Greenhouse gases (GHG) are gases in the atmosphere that can absorb and hold heat, which results in the greenhouse effect.

This effect has been largely debated and it refers to the fact that human activity has impacted climate stability in such a way that greater temperature extremes have been lately recorded, wind patterns have been altered and the oceans have gotten warmer.

Different greenhouse gas types have different abilities of absorbing and holding heat in the atmosphere, but what essentially happens is that part of the sunlight falling on the surface of the Earth is reradiated into the atmosphere, and these gases reradiate part of it back towards the Earth, where it is turned into heat energy again. Thus, greenhouse gases influence the amount of heat energy that is released at the surface of the Earth.

Here are some of the gases that are related to the greenhouse effect:

  • Water vapor
    Produced as an effect of water evaporation or ice sublimation, water vapor is a greenhouse gas, however its formation is not influenced by human activity as much as the formation of other such gases is.
  • Carbon Dioxide (CO2)
    The presence of carbon dioxide in the atmosphere is normal and necessary – however, only up to a certain concentration. According to recent estimates, the concentration of carbon dioxide in the Earth’s atmosphere has become higher due to activities such as burning wood, solid waste and fossil fuels (coal, oil, natural gas).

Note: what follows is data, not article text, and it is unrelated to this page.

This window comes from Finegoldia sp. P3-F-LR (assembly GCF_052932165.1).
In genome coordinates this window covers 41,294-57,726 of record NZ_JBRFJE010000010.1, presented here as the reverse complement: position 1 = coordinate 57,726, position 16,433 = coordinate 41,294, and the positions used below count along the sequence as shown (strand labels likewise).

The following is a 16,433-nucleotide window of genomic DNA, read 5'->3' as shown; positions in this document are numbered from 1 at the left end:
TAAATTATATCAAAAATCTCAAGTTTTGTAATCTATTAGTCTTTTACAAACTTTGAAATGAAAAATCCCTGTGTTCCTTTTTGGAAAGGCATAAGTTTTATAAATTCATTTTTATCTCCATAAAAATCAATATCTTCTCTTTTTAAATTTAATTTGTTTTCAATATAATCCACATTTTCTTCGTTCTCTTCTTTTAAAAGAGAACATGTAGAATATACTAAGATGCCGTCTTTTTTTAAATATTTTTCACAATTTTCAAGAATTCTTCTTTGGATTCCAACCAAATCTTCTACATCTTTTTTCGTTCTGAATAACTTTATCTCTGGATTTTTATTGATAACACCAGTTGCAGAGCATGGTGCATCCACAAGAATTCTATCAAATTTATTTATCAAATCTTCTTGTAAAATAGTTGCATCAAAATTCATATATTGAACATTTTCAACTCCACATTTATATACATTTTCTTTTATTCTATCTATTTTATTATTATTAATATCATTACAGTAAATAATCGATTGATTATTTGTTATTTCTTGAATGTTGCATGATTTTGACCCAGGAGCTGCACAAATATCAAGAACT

• Methane (CH4)
    Methane has a capacity of trapping heat that is 20 times larger than that of carbon dioxide. According to studies, the amount of methane in the atmosphere was of 700 parts per billion in 1750 and has gone up, reaching 1745 parts per billion in the year 1998.
  • Nitrous Oxide (NOX, N2O)
    Emissions occur as a result of agricultural and industrial activities and due to burning of solid waste and fossil fuels.

There are other greenhouse gases that can be listed, but these make the top of the list of gases that impact global temperatures and thus natural balance, an issue that needs to be addressed for the sake of the present and the future Earth.